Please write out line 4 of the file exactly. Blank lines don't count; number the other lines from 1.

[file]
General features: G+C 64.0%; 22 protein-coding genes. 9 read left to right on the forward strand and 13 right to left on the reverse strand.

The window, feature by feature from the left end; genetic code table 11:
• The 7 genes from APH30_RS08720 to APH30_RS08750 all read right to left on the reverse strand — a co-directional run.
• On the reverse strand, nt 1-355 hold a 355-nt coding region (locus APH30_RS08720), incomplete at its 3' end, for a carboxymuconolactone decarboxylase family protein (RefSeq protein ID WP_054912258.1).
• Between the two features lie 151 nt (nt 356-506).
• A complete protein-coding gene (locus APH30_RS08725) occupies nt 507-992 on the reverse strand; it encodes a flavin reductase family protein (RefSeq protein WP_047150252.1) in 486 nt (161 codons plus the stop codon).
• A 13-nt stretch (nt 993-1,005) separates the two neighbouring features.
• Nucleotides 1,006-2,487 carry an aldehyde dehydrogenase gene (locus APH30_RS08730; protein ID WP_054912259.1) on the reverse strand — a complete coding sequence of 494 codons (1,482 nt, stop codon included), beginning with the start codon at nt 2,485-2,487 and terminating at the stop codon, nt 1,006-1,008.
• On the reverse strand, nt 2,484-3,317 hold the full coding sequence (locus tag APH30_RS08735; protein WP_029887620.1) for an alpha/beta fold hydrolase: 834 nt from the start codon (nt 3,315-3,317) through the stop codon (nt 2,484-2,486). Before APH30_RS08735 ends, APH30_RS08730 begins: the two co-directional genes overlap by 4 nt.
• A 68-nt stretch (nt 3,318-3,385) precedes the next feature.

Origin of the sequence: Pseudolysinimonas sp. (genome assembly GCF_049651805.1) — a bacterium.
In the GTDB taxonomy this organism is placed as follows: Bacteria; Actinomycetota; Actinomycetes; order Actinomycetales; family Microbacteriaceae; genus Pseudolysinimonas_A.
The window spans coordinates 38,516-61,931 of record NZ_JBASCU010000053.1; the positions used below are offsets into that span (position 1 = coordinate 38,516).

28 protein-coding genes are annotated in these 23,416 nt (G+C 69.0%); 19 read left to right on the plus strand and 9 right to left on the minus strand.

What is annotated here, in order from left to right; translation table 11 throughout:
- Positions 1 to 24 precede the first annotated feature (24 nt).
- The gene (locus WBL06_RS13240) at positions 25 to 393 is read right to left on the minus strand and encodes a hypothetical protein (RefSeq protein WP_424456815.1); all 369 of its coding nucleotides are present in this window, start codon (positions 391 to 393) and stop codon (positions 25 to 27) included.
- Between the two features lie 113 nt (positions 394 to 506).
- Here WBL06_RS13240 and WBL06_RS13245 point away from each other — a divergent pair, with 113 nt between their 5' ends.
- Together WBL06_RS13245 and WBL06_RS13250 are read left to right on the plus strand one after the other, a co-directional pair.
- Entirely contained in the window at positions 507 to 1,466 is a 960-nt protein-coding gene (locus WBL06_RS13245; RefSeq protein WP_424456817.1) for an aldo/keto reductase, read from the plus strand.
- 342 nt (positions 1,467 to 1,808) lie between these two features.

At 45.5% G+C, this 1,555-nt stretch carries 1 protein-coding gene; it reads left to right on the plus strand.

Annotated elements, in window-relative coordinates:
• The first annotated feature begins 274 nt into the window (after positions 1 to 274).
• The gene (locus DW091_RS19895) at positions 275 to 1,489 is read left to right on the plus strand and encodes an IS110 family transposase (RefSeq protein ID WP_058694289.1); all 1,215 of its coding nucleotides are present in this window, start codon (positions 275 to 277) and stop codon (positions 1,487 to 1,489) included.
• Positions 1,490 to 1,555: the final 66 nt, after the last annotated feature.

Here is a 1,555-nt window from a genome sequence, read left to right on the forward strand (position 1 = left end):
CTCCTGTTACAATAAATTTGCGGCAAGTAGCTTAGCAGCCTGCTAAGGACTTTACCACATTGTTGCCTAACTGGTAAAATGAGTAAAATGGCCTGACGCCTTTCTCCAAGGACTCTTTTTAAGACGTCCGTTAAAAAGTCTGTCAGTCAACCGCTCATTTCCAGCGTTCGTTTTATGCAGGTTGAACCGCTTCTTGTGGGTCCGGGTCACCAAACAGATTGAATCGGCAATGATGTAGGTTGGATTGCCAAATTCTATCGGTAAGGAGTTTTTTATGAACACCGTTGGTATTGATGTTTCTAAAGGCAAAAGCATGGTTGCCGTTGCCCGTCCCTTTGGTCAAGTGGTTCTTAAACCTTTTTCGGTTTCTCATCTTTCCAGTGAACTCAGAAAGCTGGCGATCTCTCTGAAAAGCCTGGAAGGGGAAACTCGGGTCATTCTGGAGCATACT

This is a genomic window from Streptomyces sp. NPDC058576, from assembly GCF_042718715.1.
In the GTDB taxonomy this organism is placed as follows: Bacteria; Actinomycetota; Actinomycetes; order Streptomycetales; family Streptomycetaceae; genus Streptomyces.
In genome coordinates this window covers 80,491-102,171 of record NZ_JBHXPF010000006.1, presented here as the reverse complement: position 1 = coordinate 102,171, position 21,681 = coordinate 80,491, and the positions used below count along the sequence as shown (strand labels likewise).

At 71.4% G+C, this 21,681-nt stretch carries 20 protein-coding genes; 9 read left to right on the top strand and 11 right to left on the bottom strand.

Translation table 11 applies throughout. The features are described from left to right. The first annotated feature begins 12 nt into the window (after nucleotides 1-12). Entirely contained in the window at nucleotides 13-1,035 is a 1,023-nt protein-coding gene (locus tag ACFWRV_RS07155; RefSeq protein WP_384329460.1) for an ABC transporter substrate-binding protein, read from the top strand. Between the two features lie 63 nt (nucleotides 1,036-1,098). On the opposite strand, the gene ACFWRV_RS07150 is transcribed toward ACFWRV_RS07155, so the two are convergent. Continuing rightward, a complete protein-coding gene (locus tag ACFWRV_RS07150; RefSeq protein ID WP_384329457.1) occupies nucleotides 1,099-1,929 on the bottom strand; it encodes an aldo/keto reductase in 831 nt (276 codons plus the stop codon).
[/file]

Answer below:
• On the reverse strand, nt 1-355 hold a 355-nt coding region (locus APH30_RS08720), incomplete at its 3' end, for a carboxymuconolactone decarboxylase family protein (RefSeq protein ID WP_054912258.1).